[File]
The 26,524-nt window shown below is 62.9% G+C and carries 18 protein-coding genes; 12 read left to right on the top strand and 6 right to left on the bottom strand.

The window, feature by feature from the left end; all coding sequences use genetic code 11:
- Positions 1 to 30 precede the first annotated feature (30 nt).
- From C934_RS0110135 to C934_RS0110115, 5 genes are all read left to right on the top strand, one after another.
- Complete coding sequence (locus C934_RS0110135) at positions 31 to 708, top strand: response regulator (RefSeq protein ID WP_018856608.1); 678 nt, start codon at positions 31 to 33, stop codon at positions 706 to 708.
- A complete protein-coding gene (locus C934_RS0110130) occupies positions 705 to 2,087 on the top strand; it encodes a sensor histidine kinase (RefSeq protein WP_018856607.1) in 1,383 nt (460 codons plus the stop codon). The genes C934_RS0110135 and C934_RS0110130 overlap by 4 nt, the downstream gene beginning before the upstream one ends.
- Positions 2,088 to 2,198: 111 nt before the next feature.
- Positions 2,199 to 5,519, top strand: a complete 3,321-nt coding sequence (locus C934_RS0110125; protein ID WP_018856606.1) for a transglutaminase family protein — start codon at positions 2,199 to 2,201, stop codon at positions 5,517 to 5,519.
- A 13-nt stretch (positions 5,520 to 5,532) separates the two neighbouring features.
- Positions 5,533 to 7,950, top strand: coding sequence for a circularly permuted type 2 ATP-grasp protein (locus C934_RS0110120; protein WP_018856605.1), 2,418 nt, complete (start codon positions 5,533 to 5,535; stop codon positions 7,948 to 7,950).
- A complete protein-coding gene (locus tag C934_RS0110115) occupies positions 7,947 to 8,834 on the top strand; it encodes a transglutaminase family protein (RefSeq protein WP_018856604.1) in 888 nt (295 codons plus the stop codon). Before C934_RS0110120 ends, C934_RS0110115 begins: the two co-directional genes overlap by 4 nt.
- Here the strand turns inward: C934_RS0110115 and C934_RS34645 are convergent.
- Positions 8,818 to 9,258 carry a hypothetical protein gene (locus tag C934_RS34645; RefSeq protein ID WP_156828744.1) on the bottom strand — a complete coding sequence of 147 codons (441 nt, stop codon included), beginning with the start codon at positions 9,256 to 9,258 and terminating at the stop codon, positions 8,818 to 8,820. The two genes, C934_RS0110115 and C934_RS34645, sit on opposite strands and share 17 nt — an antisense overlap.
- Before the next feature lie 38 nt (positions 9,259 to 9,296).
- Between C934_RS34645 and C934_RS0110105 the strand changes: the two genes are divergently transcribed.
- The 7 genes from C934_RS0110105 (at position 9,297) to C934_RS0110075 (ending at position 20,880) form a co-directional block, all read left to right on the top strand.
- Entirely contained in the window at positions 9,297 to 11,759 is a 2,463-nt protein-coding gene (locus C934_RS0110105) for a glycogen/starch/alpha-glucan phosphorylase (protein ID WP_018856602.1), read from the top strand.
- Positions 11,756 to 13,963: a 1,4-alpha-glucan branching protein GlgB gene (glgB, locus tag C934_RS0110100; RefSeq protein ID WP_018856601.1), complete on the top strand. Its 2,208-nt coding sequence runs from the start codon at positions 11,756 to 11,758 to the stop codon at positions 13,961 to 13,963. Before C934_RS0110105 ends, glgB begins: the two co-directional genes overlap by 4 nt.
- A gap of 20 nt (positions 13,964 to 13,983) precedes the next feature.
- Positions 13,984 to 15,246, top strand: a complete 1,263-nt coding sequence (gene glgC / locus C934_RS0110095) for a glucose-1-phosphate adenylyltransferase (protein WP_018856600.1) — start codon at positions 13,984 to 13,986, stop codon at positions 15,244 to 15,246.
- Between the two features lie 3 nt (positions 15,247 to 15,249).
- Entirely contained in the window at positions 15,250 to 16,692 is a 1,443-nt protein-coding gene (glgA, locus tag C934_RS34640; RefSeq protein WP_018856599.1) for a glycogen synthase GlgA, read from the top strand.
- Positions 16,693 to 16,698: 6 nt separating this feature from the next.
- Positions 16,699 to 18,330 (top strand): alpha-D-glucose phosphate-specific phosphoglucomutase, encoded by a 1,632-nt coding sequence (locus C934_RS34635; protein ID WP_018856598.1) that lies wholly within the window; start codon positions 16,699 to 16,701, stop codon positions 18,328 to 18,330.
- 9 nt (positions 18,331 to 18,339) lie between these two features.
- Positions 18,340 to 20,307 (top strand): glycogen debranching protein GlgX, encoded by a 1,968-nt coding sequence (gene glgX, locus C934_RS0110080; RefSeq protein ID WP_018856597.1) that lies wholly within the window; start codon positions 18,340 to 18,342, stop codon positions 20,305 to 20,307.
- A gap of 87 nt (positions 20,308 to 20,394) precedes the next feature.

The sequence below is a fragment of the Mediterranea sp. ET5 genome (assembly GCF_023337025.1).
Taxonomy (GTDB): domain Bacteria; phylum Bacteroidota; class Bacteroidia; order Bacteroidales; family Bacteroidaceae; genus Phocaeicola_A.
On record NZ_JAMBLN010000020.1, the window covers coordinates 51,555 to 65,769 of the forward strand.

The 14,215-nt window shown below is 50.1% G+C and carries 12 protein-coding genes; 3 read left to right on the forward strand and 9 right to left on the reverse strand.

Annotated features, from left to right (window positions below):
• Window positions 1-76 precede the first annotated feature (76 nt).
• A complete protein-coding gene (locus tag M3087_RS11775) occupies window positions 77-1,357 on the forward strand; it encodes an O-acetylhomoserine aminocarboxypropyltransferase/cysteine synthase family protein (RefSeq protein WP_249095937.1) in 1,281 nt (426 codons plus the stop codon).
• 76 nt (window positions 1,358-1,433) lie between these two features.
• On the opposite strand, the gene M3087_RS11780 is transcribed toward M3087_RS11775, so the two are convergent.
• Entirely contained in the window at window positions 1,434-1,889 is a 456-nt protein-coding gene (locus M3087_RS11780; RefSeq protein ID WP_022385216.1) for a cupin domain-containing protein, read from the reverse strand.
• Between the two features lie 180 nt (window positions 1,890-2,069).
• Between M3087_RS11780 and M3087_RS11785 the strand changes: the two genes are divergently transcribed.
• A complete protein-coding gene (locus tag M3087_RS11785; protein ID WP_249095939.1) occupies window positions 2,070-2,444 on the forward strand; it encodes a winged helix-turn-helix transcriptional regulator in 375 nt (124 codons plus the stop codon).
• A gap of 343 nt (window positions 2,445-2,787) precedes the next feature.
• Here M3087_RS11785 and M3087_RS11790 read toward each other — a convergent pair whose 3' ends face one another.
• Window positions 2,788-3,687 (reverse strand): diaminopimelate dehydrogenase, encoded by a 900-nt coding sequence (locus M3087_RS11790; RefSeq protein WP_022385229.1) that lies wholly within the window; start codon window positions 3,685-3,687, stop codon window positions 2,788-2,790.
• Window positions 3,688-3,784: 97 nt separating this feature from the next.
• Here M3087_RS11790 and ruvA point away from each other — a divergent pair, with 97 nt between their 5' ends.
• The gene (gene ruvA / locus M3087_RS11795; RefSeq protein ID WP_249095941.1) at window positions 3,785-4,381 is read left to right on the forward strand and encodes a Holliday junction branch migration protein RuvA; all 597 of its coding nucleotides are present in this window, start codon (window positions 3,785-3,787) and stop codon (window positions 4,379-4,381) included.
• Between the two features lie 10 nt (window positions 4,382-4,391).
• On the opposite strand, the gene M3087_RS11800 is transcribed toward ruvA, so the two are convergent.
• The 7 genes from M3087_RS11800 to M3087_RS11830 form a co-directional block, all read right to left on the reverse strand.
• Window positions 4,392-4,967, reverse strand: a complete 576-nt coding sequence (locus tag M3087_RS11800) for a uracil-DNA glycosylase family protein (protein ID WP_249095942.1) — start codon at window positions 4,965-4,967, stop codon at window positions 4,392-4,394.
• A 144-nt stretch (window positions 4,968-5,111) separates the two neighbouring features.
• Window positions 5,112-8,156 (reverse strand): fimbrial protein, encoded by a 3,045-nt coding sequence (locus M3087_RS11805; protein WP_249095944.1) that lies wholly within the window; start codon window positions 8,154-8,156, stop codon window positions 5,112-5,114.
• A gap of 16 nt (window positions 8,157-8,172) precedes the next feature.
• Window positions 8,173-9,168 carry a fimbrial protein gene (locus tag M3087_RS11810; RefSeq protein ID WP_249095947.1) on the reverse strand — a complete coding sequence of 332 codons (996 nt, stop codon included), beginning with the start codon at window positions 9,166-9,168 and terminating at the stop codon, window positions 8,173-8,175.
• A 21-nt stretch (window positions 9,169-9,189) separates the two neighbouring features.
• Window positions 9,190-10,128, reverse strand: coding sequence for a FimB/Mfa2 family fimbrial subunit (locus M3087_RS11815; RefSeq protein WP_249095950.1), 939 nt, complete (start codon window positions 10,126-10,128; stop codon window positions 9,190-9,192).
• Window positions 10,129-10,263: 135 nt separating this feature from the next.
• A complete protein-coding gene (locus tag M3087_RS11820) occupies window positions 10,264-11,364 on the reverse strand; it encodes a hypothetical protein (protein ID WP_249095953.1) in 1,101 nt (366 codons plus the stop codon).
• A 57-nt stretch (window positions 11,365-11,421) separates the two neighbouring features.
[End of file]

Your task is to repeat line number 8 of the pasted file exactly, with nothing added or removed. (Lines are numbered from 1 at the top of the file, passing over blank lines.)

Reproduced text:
- Positions 2,199 to 5,519, top strand: a complete 3,321-nt coding sequence (locus C934_RS0110125; protein ID WP_018856606.1) for a transglutaminase family protein — start codon at positions 2,199 to 2,201, stop codon at positions 5,517 to 5,519.